UK retail gross sales recovered weakly in December and borrowing bounced
© Reuters. FILE PHOTO: Shoppers queue to enter a shoe store at the start of the Boxing Day sale during the coronavirus disease (COVID-19) outbreak in Manchester
By David Milliken and Andy Bruce
LONDON (Reuters) – UK retailers struggled to recover from a partial coronavirus lockdown the previous month in December, marking a sluggish end to their worst year yet, while national debt climbed to its highest level since 1962, according to official data on Friday showed.
The numbers bode well for the UK economy in early 2021, which has likely reversed under pressure from new measures against COVID introduced in January.
Treasury Secretary Rishi Sunak is also being pressured by some members of his Conservative Party to show spending is under control when he presents a new budget on March 3, after targeting what is currently the highest annual borrowing since World War II.
Sunak reiterated its pledge to put public finances on “more sustainable foundations” once the economy begins to recover, and the government hopes a swift introduction of vaccines will provide a swift recovery from the effects of the worst COVID-19 numbers in the world Will enable fatalities in Europe.
The UK’s Bureau of National Statistics announced that retail sales rose 0.3% in December, far less than what economists in a Reuters poll projected for a 1.2% increase, bringing them to just 2.9% were higher than a year earlier.
For 2020 as a whole, retail sales declined 1.9% – the largest drop in the calendar year since those records began in 1996 – and apparel sales fell more than a quarter.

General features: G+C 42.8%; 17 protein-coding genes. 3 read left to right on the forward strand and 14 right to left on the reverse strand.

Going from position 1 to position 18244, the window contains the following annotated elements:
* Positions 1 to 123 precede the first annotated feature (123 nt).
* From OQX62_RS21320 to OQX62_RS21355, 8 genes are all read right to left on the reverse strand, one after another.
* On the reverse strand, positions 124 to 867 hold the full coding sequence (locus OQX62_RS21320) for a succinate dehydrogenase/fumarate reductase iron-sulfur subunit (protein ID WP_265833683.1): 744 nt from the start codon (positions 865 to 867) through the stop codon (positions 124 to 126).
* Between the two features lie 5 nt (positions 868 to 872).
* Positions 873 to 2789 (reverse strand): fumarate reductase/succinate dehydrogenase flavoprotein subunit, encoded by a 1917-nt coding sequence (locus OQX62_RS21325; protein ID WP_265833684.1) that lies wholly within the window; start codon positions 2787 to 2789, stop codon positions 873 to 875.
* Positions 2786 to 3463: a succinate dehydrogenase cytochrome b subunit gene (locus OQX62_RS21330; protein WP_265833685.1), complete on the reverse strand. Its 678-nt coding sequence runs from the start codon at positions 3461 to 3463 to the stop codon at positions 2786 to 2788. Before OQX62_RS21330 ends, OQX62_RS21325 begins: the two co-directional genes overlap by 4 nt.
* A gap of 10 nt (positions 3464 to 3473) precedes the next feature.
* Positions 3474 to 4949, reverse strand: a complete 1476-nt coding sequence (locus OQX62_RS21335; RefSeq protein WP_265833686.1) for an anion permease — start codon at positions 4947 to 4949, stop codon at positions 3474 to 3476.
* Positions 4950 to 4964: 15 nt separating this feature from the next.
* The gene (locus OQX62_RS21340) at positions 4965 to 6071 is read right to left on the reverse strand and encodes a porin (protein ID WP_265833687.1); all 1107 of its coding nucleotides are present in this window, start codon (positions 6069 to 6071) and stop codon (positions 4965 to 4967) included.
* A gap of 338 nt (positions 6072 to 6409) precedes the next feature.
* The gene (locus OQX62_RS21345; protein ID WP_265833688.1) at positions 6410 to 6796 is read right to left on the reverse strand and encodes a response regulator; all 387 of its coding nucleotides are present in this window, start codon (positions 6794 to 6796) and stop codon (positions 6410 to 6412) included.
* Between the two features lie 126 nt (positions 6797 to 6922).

The pound sterling fell slightly against the dollar and euro after retail sales were weaker than expected.
“It was not a Merry Christmas for retailers with a big upswing after the lockdown did not occur in November,” said Jeremy Thomson-Cook, chief economist at Equals Group.
Public sector borrowing stood at £ 34.1 billion ($ 46.65 billion) in December, just above what the Reuters poll projected. Borrowing since the start of the fiscal year in April was a record £ 270.8 billion.
Total public sector debt had reached £ 2.132 trillion, or 99.4% of GDP, its highest level since fiscal year 1962.
December had given the UK economy some respite, with official levels of production falling more than any other advanced country, as well as the highest official death toll in Europe from COVID-19.
In November, the economy contracted 2.6% due to a four-week lockdown in England and similar measures elsewhere in the UK.
This month the government went further, shutting schools and non-essential retailers – which most economists believe will cause the economy to decline in the first quarter.
Experimental data from the ONS on Thursday showed that consumer spending was 35% lower in early January than it was before the February pandemic – although the numbers weren’t seasonally adjusted to reflect the typical post-Christmas lull.
Retail sales outperformed other areas of consumer spending. Buyers switched to online stores, where spend increased 46.1% in 2020.
($ 1 = 0.7310 pounds)
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